To say that liberals struggle with the concept of power is so familiar that it seems like a truism at this point. Indeed, even liberals themselves — on their leftmost flank, at least — often engage in this critique. Yet as G. E. Lessing once wrote, even those who mock their chains are not always free, and even self-conscious liberals still continually ignore or downplay power.
Liberals in academia, for example, frequently find ways to avoid questions of power. Consider the last twenty years of scholarship on conservatism. While much of this work confronts power directly, the field itself implicitly rests on two questions: What in the world is conservatism about and how did it become so successful after World War II?
Indeed, some scholars are so discombobulated by these problems that when one provides what seem like obvious answers — racism, sexism, and a lopsided class struggle — they respond with disbelief that anyone could offer so reductive an assessment.
Yet the importance of such scholarship is more than just academic. For when no one is understood as protecting a position of power, strategies designed to confront that power directly are deemed illegitimate.
Direct action is characterized as undemocratic, opposition to hate speech is described as hate speech, and boycotts attempting to put pressure on Israel are attacked as dogmatic at best and antisemitic at worst.
And unsurprisingly, much shortsighted hand-wringing ensues. Such strategies are intended to call the bluff that there are no sides by explicitly, and emphatically, taking a side. Those who prefer the illusion of principled neutrality sense an implied criticism of their conduct in such a move, and respond with even more furious declarations of the infinite complexity of the question and the simplicity of those taking a stand. Defining legitimate modes of opposition, then, is not only an intellectual tendency, but also a reflexive act of self-defense.
Thus by policing the acceptable boundaries of conflict, liberals end up denying the existence of conflict altogether. Injustice, in the liberal narrative, is a product of misunderstanding, an offspring of faceless processes that no one really benefits from and only the ignorant line up in defense of.
So blind is the liberal gaze to questions of power that even something as clearly based in domination as the Jim Crow regime is recast, as in the arguments of Gunnar Myrdal, as merely an awkward and irrational contradiction in Americans’ hearts, easily corrected if exposed as incompatible with the supposedly egalitarian ethic of the “American Creed.”
In the liberal imagination, education and accommodation are self-evident solutions, since the problem can neither be understood as a matter of brute power struggles nor as a product of structural inequality fundamental to the functioning of entire institutions.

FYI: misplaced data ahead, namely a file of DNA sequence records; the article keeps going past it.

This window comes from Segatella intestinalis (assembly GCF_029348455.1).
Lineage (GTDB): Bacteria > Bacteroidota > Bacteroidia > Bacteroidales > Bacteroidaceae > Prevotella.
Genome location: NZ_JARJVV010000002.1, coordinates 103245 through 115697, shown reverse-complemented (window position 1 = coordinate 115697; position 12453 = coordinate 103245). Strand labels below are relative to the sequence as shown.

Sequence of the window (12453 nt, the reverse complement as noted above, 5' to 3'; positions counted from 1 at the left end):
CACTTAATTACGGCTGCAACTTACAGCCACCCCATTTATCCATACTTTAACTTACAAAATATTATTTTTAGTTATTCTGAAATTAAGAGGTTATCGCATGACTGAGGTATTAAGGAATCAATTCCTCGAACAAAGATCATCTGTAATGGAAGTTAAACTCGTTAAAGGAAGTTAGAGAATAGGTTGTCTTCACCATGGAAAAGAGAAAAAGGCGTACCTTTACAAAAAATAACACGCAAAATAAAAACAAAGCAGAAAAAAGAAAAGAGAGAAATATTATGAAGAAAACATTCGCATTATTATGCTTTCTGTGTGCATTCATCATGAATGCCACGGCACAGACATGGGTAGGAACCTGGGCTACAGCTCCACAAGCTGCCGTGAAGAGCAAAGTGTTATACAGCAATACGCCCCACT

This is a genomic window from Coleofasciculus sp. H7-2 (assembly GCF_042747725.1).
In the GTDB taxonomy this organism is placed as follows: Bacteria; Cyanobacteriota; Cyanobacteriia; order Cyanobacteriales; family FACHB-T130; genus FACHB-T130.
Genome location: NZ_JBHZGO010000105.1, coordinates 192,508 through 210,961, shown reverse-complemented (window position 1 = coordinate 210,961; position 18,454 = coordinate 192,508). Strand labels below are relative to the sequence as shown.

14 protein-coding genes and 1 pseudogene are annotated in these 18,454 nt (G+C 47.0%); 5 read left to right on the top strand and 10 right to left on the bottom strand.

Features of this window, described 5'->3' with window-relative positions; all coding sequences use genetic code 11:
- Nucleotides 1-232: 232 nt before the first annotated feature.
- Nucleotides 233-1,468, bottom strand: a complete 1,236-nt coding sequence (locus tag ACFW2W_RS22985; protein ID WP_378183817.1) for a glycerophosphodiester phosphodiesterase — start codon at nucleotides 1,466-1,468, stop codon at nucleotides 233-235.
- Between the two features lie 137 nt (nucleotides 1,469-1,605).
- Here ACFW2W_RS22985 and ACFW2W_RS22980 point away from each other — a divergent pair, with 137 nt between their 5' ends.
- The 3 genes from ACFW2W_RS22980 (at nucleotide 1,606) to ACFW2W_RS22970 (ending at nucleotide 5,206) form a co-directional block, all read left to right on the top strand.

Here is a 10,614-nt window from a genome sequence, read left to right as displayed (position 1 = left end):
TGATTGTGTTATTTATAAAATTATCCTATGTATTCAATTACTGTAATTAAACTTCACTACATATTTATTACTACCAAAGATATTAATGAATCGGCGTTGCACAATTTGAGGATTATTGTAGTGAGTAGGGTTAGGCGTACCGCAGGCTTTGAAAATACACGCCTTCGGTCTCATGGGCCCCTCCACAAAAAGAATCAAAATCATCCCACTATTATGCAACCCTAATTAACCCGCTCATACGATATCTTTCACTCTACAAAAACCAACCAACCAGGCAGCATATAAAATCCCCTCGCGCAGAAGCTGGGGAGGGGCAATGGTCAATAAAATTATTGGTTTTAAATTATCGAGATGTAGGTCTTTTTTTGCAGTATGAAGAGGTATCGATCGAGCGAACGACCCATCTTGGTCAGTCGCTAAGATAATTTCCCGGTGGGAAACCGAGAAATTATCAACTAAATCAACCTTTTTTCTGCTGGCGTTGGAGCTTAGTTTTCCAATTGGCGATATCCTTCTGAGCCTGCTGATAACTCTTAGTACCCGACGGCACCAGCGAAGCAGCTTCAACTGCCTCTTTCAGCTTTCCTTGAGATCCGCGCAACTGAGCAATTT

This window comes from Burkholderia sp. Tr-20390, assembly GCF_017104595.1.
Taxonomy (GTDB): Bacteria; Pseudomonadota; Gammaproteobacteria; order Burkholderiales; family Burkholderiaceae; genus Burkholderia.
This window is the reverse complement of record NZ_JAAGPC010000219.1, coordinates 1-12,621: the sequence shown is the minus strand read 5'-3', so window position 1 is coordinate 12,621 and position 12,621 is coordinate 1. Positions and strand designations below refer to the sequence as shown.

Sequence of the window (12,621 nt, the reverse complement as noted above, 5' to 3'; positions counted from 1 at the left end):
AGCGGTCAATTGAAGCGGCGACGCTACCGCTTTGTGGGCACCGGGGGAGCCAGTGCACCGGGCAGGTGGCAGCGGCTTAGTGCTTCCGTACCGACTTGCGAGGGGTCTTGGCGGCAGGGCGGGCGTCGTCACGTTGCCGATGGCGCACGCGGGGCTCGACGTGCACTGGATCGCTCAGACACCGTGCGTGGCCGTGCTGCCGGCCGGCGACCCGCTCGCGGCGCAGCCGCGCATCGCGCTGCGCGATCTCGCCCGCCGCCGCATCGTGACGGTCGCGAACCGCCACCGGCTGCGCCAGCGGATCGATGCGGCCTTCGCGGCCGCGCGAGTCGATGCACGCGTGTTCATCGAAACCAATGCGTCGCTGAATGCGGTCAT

The hundreds of murals that decorate the walls of cultural centers and student resource buildings across the country attest to this narrative of victims without victimizers. We see images of people holding flags and coming together. But who they are organizing against is rarely depicted. Where are the riot cops, the angry business owners, the hedge fund managers, the anti-choice and anti-gay protesters, the Young Americans for Freedom in these montages?
In this picture book version of social justice struggle, no one ever opposes freedom’s forward march. All the oppressed need to do is rise up and assert themselves; the world they are fighting for is realized simply by the act of self-declaration.
This blind spot is strictly enforced. Activists who try to put the oppressors back in the picture are either dismissed as illegitimate, and if they still refuse to go away, are dealt with by the police and by the courts.
It makes it exceedingly difficult to hold anyone responsible for their actions. The representatives of the liberal order can always cry good intentions and open dialogue, denying that, through their behavior and affiliations, they have already taken a side that is in opposition to the interests of those who protest them.
Earlier this year the great American folk singer Pete Seeger died at the age of 95. One of Seeger’s most recognizable recordings, an old union ballad, poses a simple question: Which side are you on? In our political culture today, posing political problems so starkly has become increasingly difficult, met on the personal level with uncomfortable declarations of uncertainty and neutrality, and on the political level with the hypocritical (and yet accurate) accusation that such questions push an agenda of class war.
And despite the contributions of liberals like Stewart in exposing the bankruptcy of the Right, this crucial reality — that there are power struggles to be fought and won — was missing that day in Washington.
But what else can be expected? You can’t choose a side when liberalism insists there are no sides at all.